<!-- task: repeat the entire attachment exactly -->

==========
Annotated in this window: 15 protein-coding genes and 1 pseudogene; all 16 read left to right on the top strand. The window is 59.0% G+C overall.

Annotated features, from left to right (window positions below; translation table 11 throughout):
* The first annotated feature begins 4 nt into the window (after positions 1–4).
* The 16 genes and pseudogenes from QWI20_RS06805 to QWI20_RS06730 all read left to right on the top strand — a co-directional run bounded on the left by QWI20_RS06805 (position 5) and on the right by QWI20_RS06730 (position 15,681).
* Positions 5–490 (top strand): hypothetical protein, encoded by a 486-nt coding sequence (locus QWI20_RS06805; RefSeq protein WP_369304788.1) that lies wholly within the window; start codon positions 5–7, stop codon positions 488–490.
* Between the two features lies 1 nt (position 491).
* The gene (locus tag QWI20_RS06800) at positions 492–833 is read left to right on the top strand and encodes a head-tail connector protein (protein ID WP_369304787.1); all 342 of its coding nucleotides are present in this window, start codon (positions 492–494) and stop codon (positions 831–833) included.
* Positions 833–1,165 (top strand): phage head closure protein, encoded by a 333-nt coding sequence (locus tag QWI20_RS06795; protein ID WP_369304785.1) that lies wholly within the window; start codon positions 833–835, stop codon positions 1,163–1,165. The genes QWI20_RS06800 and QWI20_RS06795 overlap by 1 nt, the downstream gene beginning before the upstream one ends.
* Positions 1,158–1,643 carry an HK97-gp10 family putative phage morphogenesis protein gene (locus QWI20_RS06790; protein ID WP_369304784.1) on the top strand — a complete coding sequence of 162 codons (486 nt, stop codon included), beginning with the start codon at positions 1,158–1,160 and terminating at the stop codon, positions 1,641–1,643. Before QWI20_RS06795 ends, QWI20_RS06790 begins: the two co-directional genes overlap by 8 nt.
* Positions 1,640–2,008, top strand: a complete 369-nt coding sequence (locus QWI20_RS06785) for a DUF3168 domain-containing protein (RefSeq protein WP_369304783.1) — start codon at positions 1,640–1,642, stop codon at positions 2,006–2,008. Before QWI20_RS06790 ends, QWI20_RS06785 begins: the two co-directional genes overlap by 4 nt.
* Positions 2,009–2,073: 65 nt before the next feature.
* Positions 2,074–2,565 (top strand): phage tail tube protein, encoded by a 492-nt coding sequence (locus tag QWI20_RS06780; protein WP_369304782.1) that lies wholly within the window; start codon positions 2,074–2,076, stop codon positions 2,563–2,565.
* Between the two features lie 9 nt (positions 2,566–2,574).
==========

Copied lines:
Annotated in this window: 15 protein-coding genes and 1 pseudogene; all 16 read left to right on the top strand. The window is 59.0% G+C overall.

Annotated features, from left to right (window positions below; translation table 11 throughout):
* The first annotated feature begins 4 nt into the window (after positions 1–4).
* The 16 genes and pseudogenes from QWI20_RS06805 to QWI20_RS06730 all read left to right on the top strand — a co-directional run bounded on the left by QWI20_RS06805 (position 5) and on the right by QWI20_RS06730 (position 15,681).
* Positions 5–490 (top strand): hypothetical protein, encoded by a 486-nt coding sequence (locus QWI20_RS06805; RefSeq protein WP_369304788.1) that lies wholly within the window; start codon positions 5–7, stop codon positions 488–490.
* Between the two features lies 1 nt (position 491).
* The gene (locus tag QWI20_RS06800) at positions 492–833 is read left to right on the top strand and encodes a head-tail connector protein (protein ID WP_369304787.1); all 342 of its coding nucleotides are present in this window, start codon (positions 492–494) and stop codon (positions 831–833) included.
* Positions 833–1,165 (top strand): phage head closure protein, encoded by a 333-nt coding sequence (locus tag QWI20_RS06795; protein ID WP_369304785.1) that lies wholly within the window; start codon positions 833–835, stop codon positions 1,163–1,165. The genes QWI20_RS06800 and QWI20_RS06795 overlap by 1 nt, the downstream gene beginning before the upstream one ends.
* Positions 1,158–1,643 carry an HK97-gp10 family putative phage morphogenesis protein gene (locus QWI20_RS06790; protein ID WP_369304784.1) on the top strand — a complete coding sequence of 162 codons (486 nt, stop codon included), beginning with the start codon at positions 1,158–1,160 and terminating at the stop codon, positions 1,641–1,643. Before QWI20_RS06795 ends, QWI20_RS06790 begins: the two co-directional genes overlap by 8 nt.
* Positions 1,640–2,008, top strand: a complete 369-nt coding sequence (locus QWI20_RS06785) for a DUF3168 domain-containing protein (RefSeq protein WP_369304783.1) — start codon at positions 1,640–1,642, stop codon at positions 2,006–2,008. Before QWI20_RS06790 ends, QWI20_RS06785 begins: the two co-directional genes overlap by 4 nt.
* Positions 2,009–2,073: 65 nt before the next feature.
* Positions 2,074–2,565 (top strand): phage tail tube protein, encoded by a 492-nt coding sequence (locus tag QWI20_RS06780; protein WP_369304782.1) that lies wholly within the window; start codon positions 2,074–2,076, stop codon positions 2,563–2,565.
* Between the two features lie 9 nt (positions 2,566–2,574).